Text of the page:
In future studies, these cannabinoid-enriched e-liquids should be vaped in smoking machines designed for tobacco cigarettes in order to evaluate the toxicity of the main-stream aerosol [30]. Health effects as well as effects on behavior and performance could also be assessed in randomized controlled clinical vaping trials.
Figure 4. Gas chromatography-mass spectrometry (GC-MS) chromatograms of TMS derivatives of an EJMIX extract and of a BHO/EJMIX 35:65 w/w solution. EJMIX is a commercially available mixture of propylene glycol (PG) and polyethylene glycol (PEG) molecules in unknown proportions (Bloomsdays, USA). The PEG molecules are characterized by their number, n, of “oxyethylene” units. PEG 200 usually contains 4–5 units; PEG 300, 6–7 units; and PEG 400, 8–9 units. PG is propylene glycol or 1,2-propane diol. THC = (−)-trans-delta-9-tetrahydrocannabinol; CBN = cannabinol. C16:0 and C18:0 are palmitic and stearic acids, respectively.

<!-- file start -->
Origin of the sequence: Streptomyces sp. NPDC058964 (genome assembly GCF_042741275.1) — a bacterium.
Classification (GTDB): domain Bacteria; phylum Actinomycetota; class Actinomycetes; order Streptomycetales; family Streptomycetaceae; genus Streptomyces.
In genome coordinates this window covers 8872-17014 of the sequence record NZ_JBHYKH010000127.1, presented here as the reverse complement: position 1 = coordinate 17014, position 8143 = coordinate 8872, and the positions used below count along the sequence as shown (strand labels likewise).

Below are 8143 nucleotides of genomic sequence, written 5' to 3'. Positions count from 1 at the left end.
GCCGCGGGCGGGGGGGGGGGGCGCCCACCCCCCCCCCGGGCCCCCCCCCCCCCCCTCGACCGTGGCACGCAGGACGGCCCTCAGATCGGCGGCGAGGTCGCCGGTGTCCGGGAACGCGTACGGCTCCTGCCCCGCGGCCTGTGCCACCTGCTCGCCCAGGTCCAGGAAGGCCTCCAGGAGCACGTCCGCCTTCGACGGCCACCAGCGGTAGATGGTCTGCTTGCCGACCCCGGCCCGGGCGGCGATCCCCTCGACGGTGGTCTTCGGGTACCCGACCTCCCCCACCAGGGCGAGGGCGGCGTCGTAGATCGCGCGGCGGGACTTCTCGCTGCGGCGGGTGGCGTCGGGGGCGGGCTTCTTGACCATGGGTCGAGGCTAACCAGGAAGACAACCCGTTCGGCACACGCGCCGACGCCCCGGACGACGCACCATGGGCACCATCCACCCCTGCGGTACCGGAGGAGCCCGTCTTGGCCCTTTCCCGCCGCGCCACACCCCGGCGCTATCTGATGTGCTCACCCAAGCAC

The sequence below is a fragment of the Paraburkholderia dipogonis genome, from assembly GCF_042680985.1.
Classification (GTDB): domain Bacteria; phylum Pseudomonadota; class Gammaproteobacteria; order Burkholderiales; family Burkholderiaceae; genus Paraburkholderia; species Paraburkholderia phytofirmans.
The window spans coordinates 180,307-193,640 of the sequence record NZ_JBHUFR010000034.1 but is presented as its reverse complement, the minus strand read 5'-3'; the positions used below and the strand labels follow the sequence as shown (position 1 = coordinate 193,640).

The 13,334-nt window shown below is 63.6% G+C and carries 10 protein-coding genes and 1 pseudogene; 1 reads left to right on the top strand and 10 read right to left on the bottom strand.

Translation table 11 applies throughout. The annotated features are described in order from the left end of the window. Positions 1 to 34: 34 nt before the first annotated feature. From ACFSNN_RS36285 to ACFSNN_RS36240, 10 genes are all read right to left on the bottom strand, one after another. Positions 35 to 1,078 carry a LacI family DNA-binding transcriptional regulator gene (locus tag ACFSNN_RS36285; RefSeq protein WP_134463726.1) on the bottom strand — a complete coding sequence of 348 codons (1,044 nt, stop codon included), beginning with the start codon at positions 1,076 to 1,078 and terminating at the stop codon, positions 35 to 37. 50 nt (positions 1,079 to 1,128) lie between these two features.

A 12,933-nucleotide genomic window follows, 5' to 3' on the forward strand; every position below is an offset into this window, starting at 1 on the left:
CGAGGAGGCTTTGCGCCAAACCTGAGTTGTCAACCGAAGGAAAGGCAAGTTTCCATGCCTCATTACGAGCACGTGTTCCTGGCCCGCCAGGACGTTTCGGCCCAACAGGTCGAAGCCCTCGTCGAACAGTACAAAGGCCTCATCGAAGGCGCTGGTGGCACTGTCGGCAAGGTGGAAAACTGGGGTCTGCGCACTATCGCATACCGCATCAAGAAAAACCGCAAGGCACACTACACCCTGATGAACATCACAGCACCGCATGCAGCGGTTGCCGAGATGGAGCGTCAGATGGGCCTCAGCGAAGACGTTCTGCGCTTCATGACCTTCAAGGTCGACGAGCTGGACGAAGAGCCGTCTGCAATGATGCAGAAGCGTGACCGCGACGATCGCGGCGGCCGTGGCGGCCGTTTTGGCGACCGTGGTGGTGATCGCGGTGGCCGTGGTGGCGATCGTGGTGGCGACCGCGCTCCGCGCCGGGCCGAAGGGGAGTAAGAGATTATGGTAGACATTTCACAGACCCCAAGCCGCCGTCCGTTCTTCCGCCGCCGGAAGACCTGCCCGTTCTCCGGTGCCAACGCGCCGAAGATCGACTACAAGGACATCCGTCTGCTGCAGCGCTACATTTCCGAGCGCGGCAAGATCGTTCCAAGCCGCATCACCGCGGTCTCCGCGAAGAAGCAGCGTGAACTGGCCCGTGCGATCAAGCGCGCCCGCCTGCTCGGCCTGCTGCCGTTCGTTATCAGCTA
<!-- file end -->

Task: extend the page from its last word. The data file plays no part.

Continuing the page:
Figure 4. Gas chromatography-mass spectrometry (GC-MS) chromatograms of TMS derivatives of an EJMIX extract and of a BHO/EJMIX 35:65 w/w solution. EJMIX is a commercially available mixture of propylene glycol (PG) and polyethylene glycol (PEG) molecules in unknown proportions (Bloomsdays, USA). The PEG molecules are characterized by their number, n, of “oxyethylene” units. PEG 200 usually contains 4–5 units; PEG 300, 6–7 units; and PEG 400, 8–9 units. PG is propylene glycol or 1,2-propane diol. THC = (−)-trans-delta-9-tetrahydrocannabinol; CBN = cannabinol. C16:0 and C18:0 are palmitic and stearic acids, respectively.
Ijerph 12 09988 g004

5. Users’ Acceptance and Putative Benefits

5.1. Epidemiology